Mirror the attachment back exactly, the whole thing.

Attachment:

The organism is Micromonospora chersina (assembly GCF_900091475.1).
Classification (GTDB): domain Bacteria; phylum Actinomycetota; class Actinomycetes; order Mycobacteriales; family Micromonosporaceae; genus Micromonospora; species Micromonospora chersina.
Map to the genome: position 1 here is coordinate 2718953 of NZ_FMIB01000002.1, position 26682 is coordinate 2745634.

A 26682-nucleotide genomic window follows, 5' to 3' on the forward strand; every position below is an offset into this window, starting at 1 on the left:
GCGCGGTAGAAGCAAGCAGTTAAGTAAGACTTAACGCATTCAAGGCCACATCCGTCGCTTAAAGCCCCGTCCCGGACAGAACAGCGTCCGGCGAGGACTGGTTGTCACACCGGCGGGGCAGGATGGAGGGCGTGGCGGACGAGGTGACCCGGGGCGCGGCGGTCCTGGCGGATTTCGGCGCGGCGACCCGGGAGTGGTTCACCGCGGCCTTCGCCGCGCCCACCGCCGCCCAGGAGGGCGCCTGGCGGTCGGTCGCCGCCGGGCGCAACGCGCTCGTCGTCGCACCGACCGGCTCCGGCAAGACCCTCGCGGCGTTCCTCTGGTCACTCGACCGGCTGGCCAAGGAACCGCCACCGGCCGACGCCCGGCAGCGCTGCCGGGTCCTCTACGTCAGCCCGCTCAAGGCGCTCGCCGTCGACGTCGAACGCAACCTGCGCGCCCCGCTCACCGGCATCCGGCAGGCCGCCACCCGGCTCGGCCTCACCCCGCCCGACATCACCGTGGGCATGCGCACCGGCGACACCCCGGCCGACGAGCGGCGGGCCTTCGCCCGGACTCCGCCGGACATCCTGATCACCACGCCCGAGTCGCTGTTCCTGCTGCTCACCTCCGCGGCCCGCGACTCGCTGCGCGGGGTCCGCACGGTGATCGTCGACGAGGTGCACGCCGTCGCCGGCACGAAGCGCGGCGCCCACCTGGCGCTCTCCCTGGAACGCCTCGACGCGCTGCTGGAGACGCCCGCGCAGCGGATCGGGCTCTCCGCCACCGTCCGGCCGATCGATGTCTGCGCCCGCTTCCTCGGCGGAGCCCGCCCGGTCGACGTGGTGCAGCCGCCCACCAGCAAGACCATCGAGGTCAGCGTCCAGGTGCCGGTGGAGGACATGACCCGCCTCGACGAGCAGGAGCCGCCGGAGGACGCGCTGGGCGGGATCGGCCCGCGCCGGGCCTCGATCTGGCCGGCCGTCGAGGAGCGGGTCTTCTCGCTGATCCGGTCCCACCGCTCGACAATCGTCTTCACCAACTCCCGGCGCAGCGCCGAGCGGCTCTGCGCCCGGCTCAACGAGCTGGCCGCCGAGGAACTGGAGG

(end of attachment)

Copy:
The organism is Micromonospora chersina (assembly GCF_900091475.1).
Classification (GTDB): domain Bacteria; phylum Actinomycetota; class Actinomycetes; order Mycobacteriales; family Micromonosporaceae; genus Micromonospora; species Micromonospora chersina.
Map to the genome: position 1 here is coordinate 2718953 of NZ_FMIB01000002.1, position 26682 is coordinate 2745634.

A 26682-nucleotide genomic window follows, 5' to 3' on the forward strand; every position below is an offset into this window, starting at 1 on the left:
GCGCGGTAGAAGCAAGCAGTTAAGTAAGACTTAACGCATTCAAGGCCACATCCGTCGCTTAAAGCCCCGTCCCGGACAGAACAGCGTCCGGCGAGGACTGGTTGTCACACCGGCGGGGCAGGATGGAGGGCGTGGCGGACGAGGTGACCCGGGGCGCGGCGGTCCTGGCGGATTTCGGCGCGGCGACCCGGGAGTGGTTCACCGCGGCCTTCGCCGCGCCCACCGCCGCCCAGGAGGGCGCCTGGCGGTCGGTCGCCGCCGGGCGCAACGCGCTCGTCGTCGCACCGACCGGCTCCGGCAAGACCCTCGCGGCGTTCCTCTGGTCACTCGACCGGCTGGCCAAGGAACCGCCACCGGCCGACGCCCGGCAGCGCTGCCGGGTCCTCTACGTCAGCCCGCTCAAGGCGCTCGCCGTCGACGTCGAACGCAACCTGCGCGCCCCGCTCACCGGCATCCGGCAGGCCGCCACCCGGCTCGGCCTCACCCCGCCCGACATCACCGTGGGCATGCGCACCGGCGACACCCCGGCCGACGAGCGGCGGGCCTTCGCCCGGACTCCGCCGGACATCCTGATCACCACGCCCGAGTCGCTGTTCCTGCTGCTCACCTCCGCGGCCCGCGACTCGCTGCGCGGGGTCCGCACGGTGATCGTCGACGAGGTGCACGCCGTCGCCGGCACGAAGCGCGGCGCCCACCTGGCGCTCTCCCTGGAACGCCTCGACGCGCTGCTGGAGACGCCCGCGCAGCGGATCGGGCTCTCCGCCACCGTCCGGCCGATCGATGTCTGCGCCCGCTTCCTCGGCGGAGCCCGCCCGGTCGACGTGGTGCAGCCGCCCACCAGCAAGACCATCGAGGTCAGCGTCCAGGTGCCGGTGGAGGACATGACCCGCCTCGACGAGCAGGAGCCGCCGGAGGACGCGCTGGGCGGGATCGGCCCGCGCCGGGCCTCGATCTGGCCGGCCGTCGAGGAGCGGGTCTTCTCGCTGATCCGGTCCCACCGCTCGACAATCGTCTTCACCAACTCCCGGCGCAGCGCCGAGCGGCTCTGCGCCCGGCTCAACGAGCTGGCCGCCGAGGAACTGGAGG